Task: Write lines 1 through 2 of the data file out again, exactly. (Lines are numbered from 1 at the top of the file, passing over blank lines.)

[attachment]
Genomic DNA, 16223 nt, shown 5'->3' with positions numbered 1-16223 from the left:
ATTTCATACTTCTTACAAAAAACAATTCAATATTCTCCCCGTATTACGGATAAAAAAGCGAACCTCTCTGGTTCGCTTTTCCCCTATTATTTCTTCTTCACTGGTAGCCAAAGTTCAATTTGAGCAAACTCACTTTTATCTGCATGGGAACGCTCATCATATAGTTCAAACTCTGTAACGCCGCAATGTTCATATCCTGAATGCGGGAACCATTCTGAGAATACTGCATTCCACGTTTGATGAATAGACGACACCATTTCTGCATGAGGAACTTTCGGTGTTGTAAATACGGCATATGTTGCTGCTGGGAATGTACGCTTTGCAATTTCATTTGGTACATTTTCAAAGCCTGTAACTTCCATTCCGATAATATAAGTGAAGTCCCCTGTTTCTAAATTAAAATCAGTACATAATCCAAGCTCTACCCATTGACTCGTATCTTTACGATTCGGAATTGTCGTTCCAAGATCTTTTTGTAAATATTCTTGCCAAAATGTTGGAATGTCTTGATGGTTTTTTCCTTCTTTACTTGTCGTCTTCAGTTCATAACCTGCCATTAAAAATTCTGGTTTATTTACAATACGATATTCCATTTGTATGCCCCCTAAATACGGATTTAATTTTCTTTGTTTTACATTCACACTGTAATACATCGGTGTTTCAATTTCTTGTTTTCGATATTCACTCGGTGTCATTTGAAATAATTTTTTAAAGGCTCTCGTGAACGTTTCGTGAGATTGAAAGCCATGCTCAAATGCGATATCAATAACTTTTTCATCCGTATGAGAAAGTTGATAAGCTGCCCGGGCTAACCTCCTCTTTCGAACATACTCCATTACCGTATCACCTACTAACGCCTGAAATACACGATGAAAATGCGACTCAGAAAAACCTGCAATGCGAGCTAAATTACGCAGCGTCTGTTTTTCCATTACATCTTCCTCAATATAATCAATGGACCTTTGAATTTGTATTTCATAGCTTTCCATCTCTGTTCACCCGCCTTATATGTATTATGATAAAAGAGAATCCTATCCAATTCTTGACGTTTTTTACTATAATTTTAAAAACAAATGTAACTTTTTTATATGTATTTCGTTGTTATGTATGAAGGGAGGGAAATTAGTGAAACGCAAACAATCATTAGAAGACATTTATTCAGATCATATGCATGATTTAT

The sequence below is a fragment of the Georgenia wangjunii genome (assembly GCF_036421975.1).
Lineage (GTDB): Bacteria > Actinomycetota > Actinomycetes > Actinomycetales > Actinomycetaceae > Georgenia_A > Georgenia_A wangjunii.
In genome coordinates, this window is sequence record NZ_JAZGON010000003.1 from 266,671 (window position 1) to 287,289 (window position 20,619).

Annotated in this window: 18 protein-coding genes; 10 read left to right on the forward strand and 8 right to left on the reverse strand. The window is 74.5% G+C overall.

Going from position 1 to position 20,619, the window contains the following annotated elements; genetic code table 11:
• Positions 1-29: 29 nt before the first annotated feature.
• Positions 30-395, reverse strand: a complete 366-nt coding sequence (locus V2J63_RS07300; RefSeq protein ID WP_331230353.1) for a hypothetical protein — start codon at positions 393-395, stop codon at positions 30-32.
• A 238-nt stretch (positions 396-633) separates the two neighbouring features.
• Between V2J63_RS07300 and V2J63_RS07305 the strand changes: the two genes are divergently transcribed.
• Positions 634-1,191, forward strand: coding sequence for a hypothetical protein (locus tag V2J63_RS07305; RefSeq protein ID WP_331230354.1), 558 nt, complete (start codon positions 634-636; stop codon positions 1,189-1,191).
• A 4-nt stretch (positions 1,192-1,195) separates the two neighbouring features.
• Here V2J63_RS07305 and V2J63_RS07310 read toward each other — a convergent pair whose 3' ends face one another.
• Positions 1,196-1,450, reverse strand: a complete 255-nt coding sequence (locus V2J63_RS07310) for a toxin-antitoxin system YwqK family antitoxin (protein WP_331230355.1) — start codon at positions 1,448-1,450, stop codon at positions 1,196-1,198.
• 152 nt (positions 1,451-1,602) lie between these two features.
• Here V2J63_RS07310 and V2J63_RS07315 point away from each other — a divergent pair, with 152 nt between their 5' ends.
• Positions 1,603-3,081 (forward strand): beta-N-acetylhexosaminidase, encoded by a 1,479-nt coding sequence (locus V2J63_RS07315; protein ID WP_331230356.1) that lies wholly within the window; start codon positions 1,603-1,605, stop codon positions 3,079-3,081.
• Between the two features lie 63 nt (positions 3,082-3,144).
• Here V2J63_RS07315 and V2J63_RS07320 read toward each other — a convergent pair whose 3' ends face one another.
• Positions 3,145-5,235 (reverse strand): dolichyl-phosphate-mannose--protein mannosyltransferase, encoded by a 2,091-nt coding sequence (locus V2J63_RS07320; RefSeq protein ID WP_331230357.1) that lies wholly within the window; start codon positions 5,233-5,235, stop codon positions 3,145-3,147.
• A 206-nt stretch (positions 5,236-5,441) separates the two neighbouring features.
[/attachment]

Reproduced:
Genomic DNA, 16223 nt, shown 5'->3' with positions numbered 1-16223 from the left:
ATTTCATACTTCTTACAAAAAACAATTCAATATTCTCCCCGTATTACGGATAAAAAAGCGAACCTCTCTGGTTCGCTTTTCCCCTATTATTTCTTCTTCACTGGTAGCCAAAGTTCAATTTGAGCAAACTCACTTTTATCTGCATGGGAACGCTCATCATATAGTTCAAACTCTGTAACGCCGCAATGTTCATATCCTGAATGCGGGAACCATTCTGAGAATACTGCATTCCACGTTTGATGAATAGACGACACCATTTCTGCATGAGGAACTTTCGGTGTTGTAAATACGGCATATGTTGCTGCTGGGAATGTACGCTTTGCAATTTCATTTGGTACATTTTCAAAGCCTGTAACTTCCATTCCGATAATATAAGTGAAGTCCCCTGTTTCTAAATTAAAATCAGTACATAATCCAAGCTCTACCCATTGACTCGTATCTTTACGATTCGGAATTGTCGTTCCAAGATCTTTTTGTAAATATTCTTGCCAAAATGTTGGAATGTCTTGATGGTTTTTTCCTTCTTTACTTGTCGTCTTCAGTTCATAACCTGCCATTAAAAATTCTGGTTTATTTACAATACGATATTCCATTTGTATGCCCCCTAAATACGGATTTAATTTTCTTTGTTTTACATTCACACTGTAATACATCGGTGTTTCAATTTCTTGTTTTCGATATTCACTCGGTGTCATTTGAAATAATTTTTTAAAGGCTCTCGTGAACGTTTCGTGAGATTGAAAGCCATGCTCAAATGCGATATCAATAACTTTTTCATCCGTATGAGAAAGTTGATAAGCTGCCCGGGCTAACCTCCTCTTTCGAACATACTCCATTACCGTATCACCTACTAACGCCTGAAATACACGATGAAAATGCGACTCAGAAAAACCTGCAATGCGAGCTAAATTACGCAGCGTCTGTTTTTCCATTACATCTTCCTCAATATAATCAATGGACCTTTGAATTTGTATTTCATAGCTTTCCATCTCTGTTCACCCGCCTTATATGTATTATGATAAAAGAGAATCCTATCCAATTCTTGACGTTTTTTACTATAATTTTAAAAACAAATGTAACTTTTTTATATGTATTTCGTTGTTATGTATGAAGGGAGGGAAATTAGTGAAACGCAAACAATCATTAGAAGACATTTATTCAGATCATATGCATGATTTAT